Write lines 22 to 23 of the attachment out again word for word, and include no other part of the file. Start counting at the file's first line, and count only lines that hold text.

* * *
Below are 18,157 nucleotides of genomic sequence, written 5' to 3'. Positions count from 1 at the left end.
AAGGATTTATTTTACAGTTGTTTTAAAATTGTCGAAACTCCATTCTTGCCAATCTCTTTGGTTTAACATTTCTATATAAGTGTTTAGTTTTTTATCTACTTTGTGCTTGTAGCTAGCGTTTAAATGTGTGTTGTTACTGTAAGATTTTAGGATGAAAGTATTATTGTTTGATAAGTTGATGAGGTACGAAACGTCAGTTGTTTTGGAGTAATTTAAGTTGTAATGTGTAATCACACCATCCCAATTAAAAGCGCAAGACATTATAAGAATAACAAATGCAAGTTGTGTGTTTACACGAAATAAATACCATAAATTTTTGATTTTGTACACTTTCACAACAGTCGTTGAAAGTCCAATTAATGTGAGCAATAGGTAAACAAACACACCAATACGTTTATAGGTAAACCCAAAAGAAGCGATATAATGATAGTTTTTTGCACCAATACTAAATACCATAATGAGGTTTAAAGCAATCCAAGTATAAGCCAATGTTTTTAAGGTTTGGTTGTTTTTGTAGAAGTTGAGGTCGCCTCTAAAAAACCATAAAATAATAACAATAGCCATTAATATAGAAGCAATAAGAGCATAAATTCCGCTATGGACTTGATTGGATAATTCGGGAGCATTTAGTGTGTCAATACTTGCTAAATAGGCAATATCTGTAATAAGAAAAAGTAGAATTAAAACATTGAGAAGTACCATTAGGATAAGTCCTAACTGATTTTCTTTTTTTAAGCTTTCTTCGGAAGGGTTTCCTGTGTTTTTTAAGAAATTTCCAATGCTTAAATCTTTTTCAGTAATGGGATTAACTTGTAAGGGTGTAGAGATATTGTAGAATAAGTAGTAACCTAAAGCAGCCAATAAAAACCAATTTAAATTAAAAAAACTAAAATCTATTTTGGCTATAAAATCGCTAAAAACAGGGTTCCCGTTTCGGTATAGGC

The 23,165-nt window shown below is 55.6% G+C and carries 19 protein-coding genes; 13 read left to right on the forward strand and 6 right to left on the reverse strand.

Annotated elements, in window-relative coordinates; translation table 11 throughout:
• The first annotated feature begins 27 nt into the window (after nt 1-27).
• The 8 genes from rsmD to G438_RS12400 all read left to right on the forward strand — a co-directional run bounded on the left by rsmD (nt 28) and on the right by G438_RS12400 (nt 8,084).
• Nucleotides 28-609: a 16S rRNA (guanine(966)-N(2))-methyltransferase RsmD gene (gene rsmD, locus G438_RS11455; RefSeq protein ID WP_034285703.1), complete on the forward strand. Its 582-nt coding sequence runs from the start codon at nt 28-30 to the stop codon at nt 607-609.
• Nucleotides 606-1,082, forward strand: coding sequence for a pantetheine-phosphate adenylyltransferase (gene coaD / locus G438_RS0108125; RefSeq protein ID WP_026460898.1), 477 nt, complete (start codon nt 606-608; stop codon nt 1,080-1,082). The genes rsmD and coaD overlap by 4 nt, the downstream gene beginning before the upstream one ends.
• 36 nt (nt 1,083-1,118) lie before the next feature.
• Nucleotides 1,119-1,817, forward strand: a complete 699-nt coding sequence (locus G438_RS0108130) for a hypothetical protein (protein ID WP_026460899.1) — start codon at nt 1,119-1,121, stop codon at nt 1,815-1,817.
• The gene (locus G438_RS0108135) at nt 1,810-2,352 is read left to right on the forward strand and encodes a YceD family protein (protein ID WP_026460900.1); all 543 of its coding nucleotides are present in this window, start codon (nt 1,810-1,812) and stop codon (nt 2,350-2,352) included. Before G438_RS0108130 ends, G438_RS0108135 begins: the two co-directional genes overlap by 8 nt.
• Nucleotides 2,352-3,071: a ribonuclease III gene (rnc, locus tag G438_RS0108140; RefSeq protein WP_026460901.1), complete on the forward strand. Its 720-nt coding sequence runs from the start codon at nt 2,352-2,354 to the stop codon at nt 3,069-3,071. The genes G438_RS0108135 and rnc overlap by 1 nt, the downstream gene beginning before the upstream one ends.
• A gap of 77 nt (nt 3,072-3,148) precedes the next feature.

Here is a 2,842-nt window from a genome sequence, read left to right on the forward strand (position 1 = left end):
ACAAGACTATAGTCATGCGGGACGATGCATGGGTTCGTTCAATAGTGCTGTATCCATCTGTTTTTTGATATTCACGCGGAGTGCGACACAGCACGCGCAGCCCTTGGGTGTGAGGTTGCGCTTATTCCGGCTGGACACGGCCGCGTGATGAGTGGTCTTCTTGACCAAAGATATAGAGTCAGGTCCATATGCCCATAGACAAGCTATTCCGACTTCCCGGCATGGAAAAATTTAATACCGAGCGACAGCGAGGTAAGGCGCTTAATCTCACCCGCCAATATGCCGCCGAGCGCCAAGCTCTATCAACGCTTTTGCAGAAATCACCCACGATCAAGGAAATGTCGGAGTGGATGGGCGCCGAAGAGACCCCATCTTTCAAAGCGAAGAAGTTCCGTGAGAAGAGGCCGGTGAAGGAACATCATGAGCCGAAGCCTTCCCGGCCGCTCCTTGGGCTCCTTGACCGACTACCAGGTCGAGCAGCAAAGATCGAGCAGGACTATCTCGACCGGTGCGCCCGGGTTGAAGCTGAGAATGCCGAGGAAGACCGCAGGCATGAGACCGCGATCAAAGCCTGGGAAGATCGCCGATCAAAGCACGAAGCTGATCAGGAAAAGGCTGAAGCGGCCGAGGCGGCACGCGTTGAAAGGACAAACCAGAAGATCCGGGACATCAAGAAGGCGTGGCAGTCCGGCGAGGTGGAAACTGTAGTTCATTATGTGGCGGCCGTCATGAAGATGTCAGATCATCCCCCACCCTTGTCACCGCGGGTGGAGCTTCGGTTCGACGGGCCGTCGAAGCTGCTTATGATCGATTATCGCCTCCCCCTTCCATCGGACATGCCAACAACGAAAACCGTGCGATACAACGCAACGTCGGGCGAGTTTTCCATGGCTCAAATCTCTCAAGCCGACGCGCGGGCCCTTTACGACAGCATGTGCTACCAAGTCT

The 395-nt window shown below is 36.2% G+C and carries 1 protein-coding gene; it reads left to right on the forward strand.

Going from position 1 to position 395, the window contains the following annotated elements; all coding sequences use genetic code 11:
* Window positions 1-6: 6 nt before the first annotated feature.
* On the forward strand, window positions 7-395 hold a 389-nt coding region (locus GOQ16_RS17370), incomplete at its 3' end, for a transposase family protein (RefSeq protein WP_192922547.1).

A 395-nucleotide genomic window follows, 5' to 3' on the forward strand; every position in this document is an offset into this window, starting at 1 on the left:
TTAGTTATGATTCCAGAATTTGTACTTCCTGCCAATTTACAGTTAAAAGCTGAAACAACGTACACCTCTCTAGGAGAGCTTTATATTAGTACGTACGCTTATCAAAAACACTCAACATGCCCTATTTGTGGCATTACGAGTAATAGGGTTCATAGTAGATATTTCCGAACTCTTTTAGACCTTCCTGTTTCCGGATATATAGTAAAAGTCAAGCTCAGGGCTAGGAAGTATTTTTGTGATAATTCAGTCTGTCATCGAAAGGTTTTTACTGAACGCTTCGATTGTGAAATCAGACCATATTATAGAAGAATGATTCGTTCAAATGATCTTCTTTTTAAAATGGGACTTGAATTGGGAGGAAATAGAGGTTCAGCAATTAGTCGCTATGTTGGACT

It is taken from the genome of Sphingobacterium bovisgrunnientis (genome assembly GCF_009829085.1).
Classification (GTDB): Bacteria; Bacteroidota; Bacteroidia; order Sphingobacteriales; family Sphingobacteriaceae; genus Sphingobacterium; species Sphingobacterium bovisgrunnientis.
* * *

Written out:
It is taken from the genome of Sphingobacterium bovisgrunnientis (genome assembly GCF_009829085.1).
Classification (GTDB): Bacteria; Bacteroidota; Bacteroidia; order Sphingobacteriales; family Sphingobacteriaceae; genus Sphingobacterium; species Sphingobacterium bovisgrunnientis.